Other than the moral side of presenting (Influencing vs Manipulating), there’s the cognitive side (Emotional vs. Analytical). The use of either analysis or emotion depends on your presentation style and the subject matter. Any presenter can try winning over the audience’s hearts or minds.

What kind of speaker are you?

Parts of any presentations can be classified as either Emotional or Analytical. The same can be said about the presentation itself. As well as the presenter. If Martin Luther King is on the emotional end of the spectrum, then surely someone like your high school Math Teacher would be on the analytical side of the spectrum.

Does A Presentations Have To Be One or The Other?

Does every presentation needs to be either really emotional or very analytical? Of course not. Having too much of any one side can actually hurt your presentation.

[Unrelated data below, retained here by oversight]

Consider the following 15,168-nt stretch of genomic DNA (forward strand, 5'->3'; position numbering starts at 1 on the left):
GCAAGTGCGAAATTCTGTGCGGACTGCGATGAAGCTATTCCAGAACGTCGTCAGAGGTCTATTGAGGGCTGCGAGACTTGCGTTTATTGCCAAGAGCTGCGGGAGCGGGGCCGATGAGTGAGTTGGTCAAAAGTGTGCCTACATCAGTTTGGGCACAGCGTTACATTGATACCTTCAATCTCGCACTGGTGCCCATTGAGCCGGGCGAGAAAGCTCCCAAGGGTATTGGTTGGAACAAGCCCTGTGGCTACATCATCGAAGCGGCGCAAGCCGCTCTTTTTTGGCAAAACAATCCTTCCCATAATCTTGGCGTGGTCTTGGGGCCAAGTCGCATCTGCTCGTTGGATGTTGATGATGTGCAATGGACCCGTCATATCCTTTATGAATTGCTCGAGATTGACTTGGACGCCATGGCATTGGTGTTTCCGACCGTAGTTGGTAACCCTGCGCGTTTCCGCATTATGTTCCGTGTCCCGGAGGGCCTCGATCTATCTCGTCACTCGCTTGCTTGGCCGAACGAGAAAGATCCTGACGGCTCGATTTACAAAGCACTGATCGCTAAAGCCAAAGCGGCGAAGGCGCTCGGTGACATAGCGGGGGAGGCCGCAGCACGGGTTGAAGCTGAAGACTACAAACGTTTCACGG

The Correct Balance of Emotion and Analysis

The right balance for a presentation will be different depending on the industry, the audience, and the subject matter. If the subject matter is too emotional, then it can be beneficial to use some direct analysis. e.g. taking a step back and looking at the facts. If it is too dry, then maybe some humor would be appropriate to lift the mood of the room.

One notable example of using emotion is Colin Powell’s UN presentation in favor of the Iraq war. His presentation included a lot of analytical elements, diagrams, and data. However, the most memorable part of his presentation was when he used the vial of anthrax as a prop. This use of Fear was quite effective.

Emotional - Colin Powell - FreePowerPointTemplates

It is also an example of how using too much of one thing may not be as effective in the long run.

I’ll end this blog post with Microsoft CEO Steve Ballmer’s Developers chant from a developer’s conference.

Take Care, and Happy Presenting 🙂